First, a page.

Bank of England joins the launch of industry-led programmes at University of Gloucestershire

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The Bank of England’s Agent for the South West, Malindi Myers, spoke at the launch of a range of new courses at the University of Gloucestershire to train future professionals in architecture, construction and environmental disciplines.

Malindi spoke about the Bank’s latest economic update, which provided a helpful economic backdrop to guests from industry and partners of the University.

She has previously given talks on the economy at the University’s Business School.

“There is clearly an ongoing need for construction skills and expertise, and there are a myriad of interesting roles in the sector, particularly as we move towards a more sustainable economy and Net Zero,” she said.

Launch guests toured the newly refurbished studio and teaching spaces at the University’s Francis Close Hall campus, had access to the specialist IT, fabrication and model-making workshops, and met the team teaching students on the range of new programmes.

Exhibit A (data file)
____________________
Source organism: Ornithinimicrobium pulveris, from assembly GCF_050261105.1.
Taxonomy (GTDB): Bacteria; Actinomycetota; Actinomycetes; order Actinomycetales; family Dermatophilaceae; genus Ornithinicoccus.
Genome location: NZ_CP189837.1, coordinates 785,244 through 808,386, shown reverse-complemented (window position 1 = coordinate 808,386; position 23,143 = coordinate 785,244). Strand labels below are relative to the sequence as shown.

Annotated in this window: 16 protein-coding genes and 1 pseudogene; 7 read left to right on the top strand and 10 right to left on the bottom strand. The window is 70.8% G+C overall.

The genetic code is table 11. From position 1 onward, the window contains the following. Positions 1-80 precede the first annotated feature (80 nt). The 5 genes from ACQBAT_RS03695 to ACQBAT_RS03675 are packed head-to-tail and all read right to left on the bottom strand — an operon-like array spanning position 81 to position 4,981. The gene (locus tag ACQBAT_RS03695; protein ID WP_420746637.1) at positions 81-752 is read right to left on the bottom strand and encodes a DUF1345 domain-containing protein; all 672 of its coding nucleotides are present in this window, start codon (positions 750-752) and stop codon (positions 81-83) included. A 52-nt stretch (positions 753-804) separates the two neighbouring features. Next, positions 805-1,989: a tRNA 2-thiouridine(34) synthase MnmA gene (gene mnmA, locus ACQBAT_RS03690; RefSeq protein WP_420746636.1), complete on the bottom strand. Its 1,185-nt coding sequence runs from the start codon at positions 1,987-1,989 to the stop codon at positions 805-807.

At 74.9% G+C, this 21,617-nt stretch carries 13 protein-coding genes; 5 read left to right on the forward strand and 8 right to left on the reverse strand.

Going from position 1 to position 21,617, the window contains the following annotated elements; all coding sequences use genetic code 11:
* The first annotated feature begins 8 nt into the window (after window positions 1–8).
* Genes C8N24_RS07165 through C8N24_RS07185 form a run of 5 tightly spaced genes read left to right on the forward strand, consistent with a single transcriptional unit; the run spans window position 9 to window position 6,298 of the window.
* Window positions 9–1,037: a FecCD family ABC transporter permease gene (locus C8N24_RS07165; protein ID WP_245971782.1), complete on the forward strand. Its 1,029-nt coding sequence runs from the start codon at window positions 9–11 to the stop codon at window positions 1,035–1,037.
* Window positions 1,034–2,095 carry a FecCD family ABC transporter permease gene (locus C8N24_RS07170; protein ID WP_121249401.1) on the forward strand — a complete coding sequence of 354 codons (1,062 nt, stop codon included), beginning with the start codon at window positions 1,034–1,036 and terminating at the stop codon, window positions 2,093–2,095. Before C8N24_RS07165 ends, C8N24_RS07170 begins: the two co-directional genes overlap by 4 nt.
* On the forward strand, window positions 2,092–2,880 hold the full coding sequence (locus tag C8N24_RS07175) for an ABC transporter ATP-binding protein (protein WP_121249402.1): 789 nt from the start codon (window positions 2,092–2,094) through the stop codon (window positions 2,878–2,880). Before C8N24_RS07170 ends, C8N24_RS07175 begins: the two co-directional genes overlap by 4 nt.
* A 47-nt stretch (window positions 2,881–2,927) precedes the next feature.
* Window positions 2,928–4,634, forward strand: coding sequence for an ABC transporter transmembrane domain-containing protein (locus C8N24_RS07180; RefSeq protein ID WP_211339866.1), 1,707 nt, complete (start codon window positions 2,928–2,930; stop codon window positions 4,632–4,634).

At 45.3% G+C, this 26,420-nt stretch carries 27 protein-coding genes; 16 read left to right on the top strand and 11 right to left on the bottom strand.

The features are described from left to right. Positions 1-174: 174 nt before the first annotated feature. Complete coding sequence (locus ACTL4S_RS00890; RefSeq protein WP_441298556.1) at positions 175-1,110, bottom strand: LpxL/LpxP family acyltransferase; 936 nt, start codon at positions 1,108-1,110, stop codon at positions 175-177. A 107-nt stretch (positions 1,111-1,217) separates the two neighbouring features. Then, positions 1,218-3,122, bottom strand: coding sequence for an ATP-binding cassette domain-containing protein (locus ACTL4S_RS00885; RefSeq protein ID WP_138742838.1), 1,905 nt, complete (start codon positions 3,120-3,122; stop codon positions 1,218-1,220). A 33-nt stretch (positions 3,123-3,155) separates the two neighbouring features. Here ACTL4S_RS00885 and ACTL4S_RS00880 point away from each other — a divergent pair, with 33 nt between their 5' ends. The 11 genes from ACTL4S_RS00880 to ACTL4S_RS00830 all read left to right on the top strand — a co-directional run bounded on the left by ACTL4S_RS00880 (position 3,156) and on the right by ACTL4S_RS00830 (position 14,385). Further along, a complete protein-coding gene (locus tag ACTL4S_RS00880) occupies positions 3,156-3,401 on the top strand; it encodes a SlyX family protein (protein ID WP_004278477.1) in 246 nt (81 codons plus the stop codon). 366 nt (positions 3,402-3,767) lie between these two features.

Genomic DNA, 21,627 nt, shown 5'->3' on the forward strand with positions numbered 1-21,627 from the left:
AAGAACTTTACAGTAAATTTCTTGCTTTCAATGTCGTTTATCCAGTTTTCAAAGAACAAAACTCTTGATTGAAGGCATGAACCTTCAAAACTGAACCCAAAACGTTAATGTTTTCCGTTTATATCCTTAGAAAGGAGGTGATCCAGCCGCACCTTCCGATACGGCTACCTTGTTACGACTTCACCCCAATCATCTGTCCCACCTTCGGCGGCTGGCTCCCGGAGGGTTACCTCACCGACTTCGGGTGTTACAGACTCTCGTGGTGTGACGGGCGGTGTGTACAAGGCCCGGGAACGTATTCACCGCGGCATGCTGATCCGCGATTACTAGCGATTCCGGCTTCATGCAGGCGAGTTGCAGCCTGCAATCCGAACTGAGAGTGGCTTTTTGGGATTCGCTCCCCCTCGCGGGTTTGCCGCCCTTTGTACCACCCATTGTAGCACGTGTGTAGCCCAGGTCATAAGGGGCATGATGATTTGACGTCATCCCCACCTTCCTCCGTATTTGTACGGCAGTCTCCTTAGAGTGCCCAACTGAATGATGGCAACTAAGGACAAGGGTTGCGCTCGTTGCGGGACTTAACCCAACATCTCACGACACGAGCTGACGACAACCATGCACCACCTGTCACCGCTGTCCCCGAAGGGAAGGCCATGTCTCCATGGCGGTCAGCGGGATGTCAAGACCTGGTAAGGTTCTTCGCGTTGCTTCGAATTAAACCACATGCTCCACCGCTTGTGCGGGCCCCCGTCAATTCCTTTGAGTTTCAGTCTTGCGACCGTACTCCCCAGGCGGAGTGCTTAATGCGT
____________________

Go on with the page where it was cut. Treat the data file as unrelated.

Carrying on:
The University has created the new undergraduate and postgraduate courses in architecture and construction in response to a growing demand from industry.

They join the University’s existing undergraduate and postgraduate courses in Landscape Architecture, which have been running since 1961.

Stephen Marston, Vice-Chancellor of the University, explained: “We were approached by the Construction Industry Training Board and local businesses asking us to explore delivering a range of courses that would meet the need of business and fill the skills gaps across a range of industries. 

“Through our conversations with industry representatives, our new courses have been developed at apprenticeship, undergraduate and postgraduate level.

“They explore the technical, digital and sustainable challenges facing industry, as well as the diversity and inclusivity of professional career pathways.

“Importantly, our new courses aim to encourage new applicants to see the exciting potential of these industries, as well as advance the professional career disciplines of those already working within them.”